18 Skills Every Kid Should Know, According to the World’s Greatest Adventurers

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18 Skills Every Kid Should Know, According to the World's Greatest Adventurers

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Starting when ultrarunner Katie Arnold’s daughters were babies, she and her husband began taking them on wilderness river rafting trips with other families. During the safety talk, before putting the rafts into the water, she always took a moment to clarify that this was the wilderness, not a jungle gym where an accident was as simple as a quick trip to urgent care. She’d tell her girls and the other children, “We need you to take care of your own bodies and each other.”

Arnold, who is also a writer, chose the wording for her directive carefully. “It’s teaching them the autonomy and personal responsibility of looking after themselves, while also having that collective mindset that you always need on expeditions — and also in real life — which is that we also need to look out for each other. Because if something happens to one of us, it happens to all of us.”

Now that her girls have entered adolescence, and are seriously into skiing (both are part of the ski team at their local resort), Arnold’s employed the directive, “Ski in your body.” In other words, “Don’t be in your brain thinking, ‘Who’s going to love this when I try to attempt this 360? Who’s going to see this tail grab?’ Ski in your body. If it’s your body saying, ‘Yeah I want to do this,’ then do it,” Arnold explains.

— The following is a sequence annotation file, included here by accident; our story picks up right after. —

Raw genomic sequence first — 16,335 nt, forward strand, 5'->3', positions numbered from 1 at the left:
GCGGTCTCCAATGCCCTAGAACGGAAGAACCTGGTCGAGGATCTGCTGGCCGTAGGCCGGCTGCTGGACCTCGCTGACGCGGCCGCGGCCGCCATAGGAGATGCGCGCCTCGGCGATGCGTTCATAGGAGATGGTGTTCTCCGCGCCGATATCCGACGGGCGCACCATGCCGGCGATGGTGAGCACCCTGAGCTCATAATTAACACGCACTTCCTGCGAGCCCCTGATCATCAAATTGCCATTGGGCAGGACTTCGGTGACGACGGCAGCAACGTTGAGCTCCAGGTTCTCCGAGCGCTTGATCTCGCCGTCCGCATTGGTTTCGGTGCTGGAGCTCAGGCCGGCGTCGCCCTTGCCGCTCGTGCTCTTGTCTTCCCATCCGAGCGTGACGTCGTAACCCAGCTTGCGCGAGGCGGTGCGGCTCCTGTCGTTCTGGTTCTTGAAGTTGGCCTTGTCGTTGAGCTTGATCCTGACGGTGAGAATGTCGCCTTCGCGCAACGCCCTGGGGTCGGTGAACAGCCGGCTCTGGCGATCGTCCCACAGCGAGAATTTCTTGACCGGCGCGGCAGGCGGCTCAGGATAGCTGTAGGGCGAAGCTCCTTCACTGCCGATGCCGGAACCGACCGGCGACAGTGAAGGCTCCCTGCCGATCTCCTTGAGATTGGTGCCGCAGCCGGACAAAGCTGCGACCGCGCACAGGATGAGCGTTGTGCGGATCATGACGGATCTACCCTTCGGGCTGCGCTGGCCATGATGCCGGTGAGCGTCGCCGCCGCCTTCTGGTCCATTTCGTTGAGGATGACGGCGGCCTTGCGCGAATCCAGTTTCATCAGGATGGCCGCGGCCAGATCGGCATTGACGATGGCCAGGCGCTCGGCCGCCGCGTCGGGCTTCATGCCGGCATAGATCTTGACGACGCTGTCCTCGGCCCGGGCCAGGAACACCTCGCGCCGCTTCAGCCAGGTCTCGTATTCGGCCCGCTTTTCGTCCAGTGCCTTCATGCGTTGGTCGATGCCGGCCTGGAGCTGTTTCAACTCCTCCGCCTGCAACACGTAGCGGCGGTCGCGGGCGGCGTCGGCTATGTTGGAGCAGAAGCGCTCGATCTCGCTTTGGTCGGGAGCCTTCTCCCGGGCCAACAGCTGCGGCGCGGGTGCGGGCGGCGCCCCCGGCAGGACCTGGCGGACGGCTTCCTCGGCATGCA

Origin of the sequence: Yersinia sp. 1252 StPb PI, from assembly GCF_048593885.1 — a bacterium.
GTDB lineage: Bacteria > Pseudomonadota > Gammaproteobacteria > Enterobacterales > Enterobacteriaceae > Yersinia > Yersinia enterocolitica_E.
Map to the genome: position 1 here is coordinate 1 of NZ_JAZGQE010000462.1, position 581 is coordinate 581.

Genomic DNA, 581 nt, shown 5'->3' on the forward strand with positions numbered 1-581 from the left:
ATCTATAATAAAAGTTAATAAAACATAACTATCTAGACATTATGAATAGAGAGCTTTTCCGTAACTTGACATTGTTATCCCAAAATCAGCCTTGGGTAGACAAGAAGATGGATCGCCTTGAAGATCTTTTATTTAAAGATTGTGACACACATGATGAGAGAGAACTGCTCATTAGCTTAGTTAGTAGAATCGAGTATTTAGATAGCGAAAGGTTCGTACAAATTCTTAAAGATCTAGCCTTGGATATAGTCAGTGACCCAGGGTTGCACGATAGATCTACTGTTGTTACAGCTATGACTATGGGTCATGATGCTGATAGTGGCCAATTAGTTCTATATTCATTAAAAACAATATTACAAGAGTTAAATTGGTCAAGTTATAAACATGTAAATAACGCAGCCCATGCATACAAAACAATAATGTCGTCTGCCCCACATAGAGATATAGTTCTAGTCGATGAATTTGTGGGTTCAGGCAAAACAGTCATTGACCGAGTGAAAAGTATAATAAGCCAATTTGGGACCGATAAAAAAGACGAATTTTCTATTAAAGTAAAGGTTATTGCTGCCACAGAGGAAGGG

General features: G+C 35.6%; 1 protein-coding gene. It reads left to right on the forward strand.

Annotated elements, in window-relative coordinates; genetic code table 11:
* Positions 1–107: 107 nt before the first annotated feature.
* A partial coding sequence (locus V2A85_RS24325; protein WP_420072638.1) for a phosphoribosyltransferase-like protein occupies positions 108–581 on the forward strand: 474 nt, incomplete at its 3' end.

Something the directive does not say is “be careful.” Which is also intentional on Arnold’s part. “There’s this gender bias where we tell girls to be safe and boys to go for it,” says Arnold, “and I didn’t want to be perpetuating that.” Arnold adopted the directive from her own mantra as a professional runner, “Run in your body.” “It’s a more evolved version of, ‘Take care of your bodies and each other,’” she says. “But it’s the same message to stay in your body, be aware of it. And act accordingly. And I think you can apply that to anything.”

Katie Arnold is professional ultrarunner who’s won many of America’s most elite races including the Leadville Trail 100, TransRockies, and the Angel Fire 100. She is also an award-winning freelance writer and contributing editor at Outside magazine, where her column “Raising Rippers,” about bringing up adventurous kids, ran from 2011 to 2019. Arnold’s memoir Running Home (Random House, 2019) recounts the healing powers of long-distance running in the wake of her father’s death.

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